Computer hardware sales will find support from a number of fundamental drivers, including low PC penetration, rising incomes, government IT initiatives and industrial reform in many sectors. PC market CAGR for the next five years is projected to be in the region of 12%, with spending reaching about US$17.6bn by 2016.
Software The domestic software market is projected at around US$4.4bn in 2012. Spending on software returned to positive growth territory in 2010 after demand was hit in 2009 by the much sharper decline in PC sales. The market is forecast to grow at a CAGR of 18% to US$8.4bn by 2016, making Russia potentially one of the most significant global software market opportunities.
Although Russia has the fifth-highest software piracy rate in the world (87%), BMI expects government efforts to strengthen intellectual property protection will mean this falls closer to the Eastern European average, boosting the market. Unsurprisingly, there are regional disparities, with Moscow some way ahead of its closest rival St Petersburg in terms of enterprise resource planning (ERP) deployments.
Services BMI forecast an IT services market value of US$6.3bn in 2012, with growth across all main IT spending verticals. The IT services opportunity is forecast to grow robustly to US$12.8bn by 2016, surpassing its pre-crisis level, as the IT market recovers from recent external shocks.
Systems integration is the largest IT services component, accounting for as much as one-third of revenues and, together with the implementation of hardware and software, it probably accounts for about half of all IT services. However, value-added services such as consulting and applications development are growing fast. Outsourcing is also on the rise, although it is below the levels in some other Central and Eastern European (CEE) countries.
E-Readiness The government's ambitious policy is that every locality in Russia should be provided with fixed-line telephony infrastructure, mobile phone coverage and internet access by 2015. According to the Ministry of IT and Communications' target, every populated area in the country should be provided with all three elements irrespective of its economic weight and population. The former IT and communications minister, Leonid Reiman, described the digital divide as a challenging issue for all countries in the Commonwealth of Independent States (CIS) and one that the Russian government was aiming to overcome.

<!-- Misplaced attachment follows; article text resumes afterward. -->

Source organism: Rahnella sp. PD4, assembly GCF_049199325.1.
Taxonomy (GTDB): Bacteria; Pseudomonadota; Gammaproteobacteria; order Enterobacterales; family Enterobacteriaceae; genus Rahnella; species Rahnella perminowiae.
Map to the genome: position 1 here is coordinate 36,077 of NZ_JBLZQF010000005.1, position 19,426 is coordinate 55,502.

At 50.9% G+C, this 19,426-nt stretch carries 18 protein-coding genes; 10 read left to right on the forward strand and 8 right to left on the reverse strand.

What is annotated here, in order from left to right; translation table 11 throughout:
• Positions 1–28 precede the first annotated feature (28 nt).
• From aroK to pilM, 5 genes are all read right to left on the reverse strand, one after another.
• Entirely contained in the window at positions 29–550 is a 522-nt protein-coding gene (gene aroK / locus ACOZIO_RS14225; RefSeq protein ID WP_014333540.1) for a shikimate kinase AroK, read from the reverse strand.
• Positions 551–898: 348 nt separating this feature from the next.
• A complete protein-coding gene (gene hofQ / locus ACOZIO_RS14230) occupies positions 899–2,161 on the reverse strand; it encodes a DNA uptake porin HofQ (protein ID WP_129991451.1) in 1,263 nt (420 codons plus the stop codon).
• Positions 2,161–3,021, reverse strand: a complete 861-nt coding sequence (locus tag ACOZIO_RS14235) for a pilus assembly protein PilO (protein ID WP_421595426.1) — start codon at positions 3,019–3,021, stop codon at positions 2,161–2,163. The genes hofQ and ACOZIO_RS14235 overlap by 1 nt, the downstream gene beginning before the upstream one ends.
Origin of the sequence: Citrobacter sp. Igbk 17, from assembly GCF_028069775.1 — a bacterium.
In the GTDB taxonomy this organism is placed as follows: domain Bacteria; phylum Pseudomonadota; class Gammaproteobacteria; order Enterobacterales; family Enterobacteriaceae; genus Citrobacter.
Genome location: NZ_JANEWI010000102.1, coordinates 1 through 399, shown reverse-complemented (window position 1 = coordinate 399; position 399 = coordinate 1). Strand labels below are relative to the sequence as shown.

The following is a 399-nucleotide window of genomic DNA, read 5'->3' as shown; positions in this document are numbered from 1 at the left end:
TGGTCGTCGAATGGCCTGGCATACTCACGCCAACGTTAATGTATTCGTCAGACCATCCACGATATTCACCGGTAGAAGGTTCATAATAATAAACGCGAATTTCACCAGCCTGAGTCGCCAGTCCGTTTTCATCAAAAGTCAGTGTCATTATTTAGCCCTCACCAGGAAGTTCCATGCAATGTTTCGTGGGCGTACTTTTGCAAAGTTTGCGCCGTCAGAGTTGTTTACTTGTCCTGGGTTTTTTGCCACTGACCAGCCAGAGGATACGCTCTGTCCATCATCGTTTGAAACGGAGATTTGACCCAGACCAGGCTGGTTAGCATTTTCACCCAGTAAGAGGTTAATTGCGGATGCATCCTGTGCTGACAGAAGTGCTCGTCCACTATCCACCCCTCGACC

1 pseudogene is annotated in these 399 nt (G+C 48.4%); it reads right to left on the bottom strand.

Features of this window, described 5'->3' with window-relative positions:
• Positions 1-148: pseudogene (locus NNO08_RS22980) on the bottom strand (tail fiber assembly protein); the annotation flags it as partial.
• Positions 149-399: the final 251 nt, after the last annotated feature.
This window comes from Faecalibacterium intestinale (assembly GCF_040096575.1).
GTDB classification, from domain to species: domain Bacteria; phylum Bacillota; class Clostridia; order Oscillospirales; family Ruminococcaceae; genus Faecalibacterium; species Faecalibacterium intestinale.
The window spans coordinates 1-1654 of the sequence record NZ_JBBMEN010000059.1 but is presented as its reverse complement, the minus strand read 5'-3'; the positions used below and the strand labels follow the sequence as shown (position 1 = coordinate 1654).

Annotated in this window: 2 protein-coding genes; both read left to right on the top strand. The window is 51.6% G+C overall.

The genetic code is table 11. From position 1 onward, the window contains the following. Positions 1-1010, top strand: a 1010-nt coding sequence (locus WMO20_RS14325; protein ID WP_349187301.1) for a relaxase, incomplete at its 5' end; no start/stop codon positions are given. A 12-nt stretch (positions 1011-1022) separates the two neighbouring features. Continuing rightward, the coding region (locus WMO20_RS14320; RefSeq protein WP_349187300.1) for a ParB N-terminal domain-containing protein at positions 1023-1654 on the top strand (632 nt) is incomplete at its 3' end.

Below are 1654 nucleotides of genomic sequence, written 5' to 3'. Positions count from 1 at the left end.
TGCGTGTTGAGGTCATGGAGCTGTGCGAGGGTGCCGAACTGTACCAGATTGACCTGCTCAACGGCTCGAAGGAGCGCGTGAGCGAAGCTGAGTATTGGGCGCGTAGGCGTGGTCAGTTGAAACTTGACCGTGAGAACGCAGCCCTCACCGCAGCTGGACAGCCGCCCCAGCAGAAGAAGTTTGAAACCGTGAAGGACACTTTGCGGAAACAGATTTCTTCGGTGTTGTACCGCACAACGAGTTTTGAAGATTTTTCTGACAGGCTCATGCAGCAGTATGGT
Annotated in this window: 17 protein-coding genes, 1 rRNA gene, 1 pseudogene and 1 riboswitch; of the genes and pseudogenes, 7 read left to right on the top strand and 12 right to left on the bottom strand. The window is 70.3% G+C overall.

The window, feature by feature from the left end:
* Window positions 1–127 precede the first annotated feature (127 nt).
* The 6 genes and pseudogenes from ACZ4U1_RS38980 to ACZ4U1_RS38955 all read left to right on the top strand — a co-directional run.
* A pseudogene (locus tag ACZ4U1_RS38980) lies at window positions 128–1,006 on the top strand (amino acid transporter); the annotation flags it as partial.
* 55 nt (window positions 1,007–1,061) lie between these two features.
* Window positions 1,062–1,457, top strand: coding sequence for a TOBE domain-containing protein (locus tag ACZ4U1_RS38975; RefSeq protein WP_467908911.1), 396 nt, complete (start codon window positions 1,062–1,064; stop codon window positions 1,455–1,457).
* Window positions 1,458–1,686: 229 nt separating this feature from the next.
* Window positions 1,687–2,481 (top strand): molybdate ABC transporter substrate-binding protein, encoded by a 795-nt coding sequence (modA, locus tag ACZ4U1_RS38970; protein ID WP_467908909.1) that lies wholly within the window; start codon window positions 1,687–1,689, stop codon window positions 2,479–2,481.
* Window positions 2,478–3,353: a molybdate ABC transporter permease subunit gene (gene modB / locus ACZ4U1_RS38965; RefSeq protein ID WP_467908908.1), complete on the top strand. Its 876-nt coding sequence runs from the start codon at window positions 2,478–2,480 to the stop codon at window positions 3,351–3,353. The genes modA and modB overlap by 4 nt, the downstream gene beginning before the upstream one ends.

Internet use is forecast to experience robust growth over our forecast period. However, tight credit markets are limiting the ease with which broadband operators are able to source much needed funds to invest in network proliferation. Coupled with economic uncertainty, this is creating a troublesome environment for operators to plan their investment decisions. However, growth will still be strong, but will not meet its full potential.
Competition between the incumbent's holdings and alternative operators such as Comstar-UTS, Golden Telecom and Net By Net will continue to drive the sector. Expansion of fixed and wireless networks should result in increased penetration rates across the regions, while uptake remains strong in the more urbanised areas. Alternative technologies such as WiMAX and fibre will also play their part in expanding the market by introducing competition, as well as offering services over a wider area.
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Business Monitor International's Russia Information Technology Report provides industry professionals and strategists, corporate analysts, information technology associations, government departments and regulatory bodies with independent forecasts and competitive intelligence on Poland's information technology industry. SHOW LESS READ MORE >